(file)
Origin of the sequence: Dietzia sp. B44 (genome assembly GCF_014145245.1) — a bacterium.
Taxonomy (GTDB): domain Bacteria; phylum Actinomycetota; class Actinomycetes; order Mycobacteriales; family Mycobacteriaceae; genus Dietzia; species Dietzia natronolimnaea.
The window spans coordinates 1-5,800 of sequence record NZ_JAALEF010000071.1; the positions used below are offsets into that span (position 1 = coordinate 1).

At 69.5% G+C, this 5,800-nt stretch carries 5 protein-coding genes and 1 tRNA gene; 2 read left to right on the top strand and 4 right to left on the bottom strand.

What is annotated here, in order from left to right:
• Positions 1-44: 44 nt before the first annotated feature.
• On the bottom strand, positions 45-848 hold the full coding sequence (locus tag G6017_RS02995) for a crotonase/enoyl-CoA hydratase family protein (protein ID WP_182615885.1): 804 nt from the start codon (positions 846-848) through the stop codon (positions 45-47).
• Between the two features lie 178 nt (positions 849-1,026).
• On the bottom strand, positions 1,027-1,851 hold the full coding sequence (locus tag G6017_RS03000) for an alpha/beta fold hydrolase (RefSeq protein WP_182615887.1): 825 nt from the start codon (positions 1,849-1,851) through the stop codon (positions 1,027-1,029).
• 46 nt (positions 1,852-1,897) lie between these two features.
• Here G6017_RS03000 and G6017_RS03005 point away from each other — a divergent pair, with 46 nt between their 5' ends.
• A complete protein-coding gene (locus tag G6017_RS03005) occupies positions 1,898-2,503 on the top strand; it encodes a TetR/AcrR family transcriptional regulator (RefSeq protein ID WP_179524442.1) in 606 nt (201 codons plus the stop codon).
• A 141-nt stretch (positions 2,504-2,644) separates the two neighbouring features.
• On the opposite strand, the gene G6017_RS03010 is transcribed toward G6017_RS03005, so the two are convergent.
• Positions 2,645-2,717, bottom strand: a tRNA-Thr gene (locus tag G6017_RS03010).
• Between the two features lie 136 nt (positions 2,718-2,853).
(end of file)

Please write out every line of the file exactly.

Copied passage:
Origin of the sequence: Dietzia sp. B44 (genome assembly GCF_014145245.1) — a bacterium.
Taxonomy (GTDB): domain Bacteria; phylum Actinomycetota; class Actinomycetes; order Mycobacteriales; family Mycobacteriaceae; genus Dietzia; species Dietzia natronolimnaea.
The window spans coordinates 1-5,800 of sequence record NZ_JAALEF010000071.1; the positions used below are offsets into that span (position 1 = coordinate 1).

At 69.5% G+C, this 5,800-nt stretch carries 5 protein-coding genes and 1 tRNA gene; 2 read left to right on the top strand and 4 right to left on the bottom strand.

What is annotated here, in order from left to right:
• Positions 1-44: 44 nt before the first annotated feature.
• On the bottom strand, positions 45-848 hold the full coding sequence (locus tag G6017_RS02995) for a crotonase/enoyl-CoA hydratase family protein (protein ID WP_182615885.1): 804 nt from the start codon (positions 846-848) through the stop codon (positions 45-47).
• Between the two features lie 178 nt (positions 849-1,026).
• On the bottom strand, positions 1,027-1,851 hold the full coding sequence (locus tag G6017_RS03000) for an alpha/beta fold hydrolase (RefSeq protein WP_182615887.1): 825 nt from the start codon (positions 1,849-1,851) through the stop codon (positions 1,027-1,029).
• 46 nt (positions 1,852-1,897) lie between these two features.
• Here G6017_RS03000 and G6017_RS03005 point away from each other — a divergent pair, with 46 nt between their 5' ends.
• A complete protein-coding gene (locus tag G6017_RS03005) occupies positions 1,898-2,503 on the top strand; it encodes a TetR/AcrR family transcriptional regulator (RefSeq protein ID WP_179524442.1) in 606 nt (201 codons plus the stop codon).
• A 141-nt stretch (positions 2,504-2,644) separates the two neighbouring features.
• On the opposite strand, the gene G6017_RS03010 is transcribed toward G6017_RS03005, so the two are convergent.
• Positions 2,645-2,717, bottom strand: a tRNA-Thr gene (locus tag G6017_RS03010).
• Between the two features lie 136 nt (positions 2,718-2,853).